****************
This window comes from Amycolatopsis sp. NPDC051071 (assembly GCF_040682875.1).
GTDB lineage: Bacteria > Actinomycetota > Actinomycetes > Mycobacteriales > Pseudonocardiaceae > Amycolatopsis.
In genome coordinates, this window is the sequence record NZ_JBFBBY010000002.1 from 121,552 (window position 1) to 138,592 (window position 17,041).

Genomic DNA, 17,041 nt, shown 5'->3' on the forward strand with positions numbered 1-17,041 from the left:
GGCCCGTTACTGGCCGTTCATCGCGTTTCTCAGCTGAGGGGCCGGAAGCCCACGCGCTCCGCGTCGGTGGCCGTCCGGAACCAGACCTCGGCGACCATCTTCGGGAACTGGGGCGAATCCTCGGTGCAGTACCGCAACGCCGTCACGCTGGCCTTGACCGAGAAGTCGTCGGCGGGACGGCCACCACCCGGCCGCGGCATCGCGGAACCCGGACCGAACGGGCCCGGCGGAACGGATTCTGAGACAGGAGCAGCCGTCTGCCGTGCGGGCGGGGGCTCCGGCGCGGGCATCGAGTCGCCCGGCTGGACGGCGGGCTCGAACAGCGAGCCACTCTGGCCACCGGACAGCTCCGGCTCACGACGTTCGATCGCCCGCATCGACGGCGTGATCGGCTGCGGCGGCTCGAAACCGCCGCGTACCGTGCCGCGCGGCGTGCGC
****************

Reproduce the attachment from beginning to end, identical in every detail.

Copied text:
This window comes from Amycolatopsis sp. NPDC051071 (assembly GCF_040682875.1).
GTDB lineage: Bacteria > Actinomycetota > Actinomycetes > Mycobacteriales > Pseudonocardiaceae > Amycolatopsis.
In genome coordinates, this window is the sequence record NZ_JBFBBY010000002.1 from 121,552 (window position 1) to 138,592 (window position 17,041).

Genomic DNA, 17,041 nt, shown 5'->3' on the forward strand with positions numbered 1-17,041 from the left:
GGCCCGTTACTGGCCGTTCATCGCGTTTCTCAGCTGAGGGGCCGGAAGCCCACGCGCTCCGCGTCGGTGGCCGTCCGGAACCAGACCTCGGCGACCATCTTCGGGAACTGGGGCGAATCCTCGGTGCAGTACCGCAACGCCGTCACGCTGGCCTTGACCGAGAAGTCGTCGGCGGGACGGCCACCACCCGGCCGCGGCATCGCGGAACCCGGACCGAACGGGCCCGGCGGAACGGATTCTGAGACAGGAGCAGCCGTCTGCCGTGCGGGCGGGGGCTCCGGCGCGGGCATCGAGTCGCCCGGCTGGACGGCGGGCTCGAACAGCGAGCCACTCTGGCCACCGGACAGCTCCGGCTCACGACGTTCGATCGCCCGCATCGACGGCGTGATCGGCTGCGGCGGCTCGAAACCGCCGCGTACCGTGCCGCGCGGCGTGCGC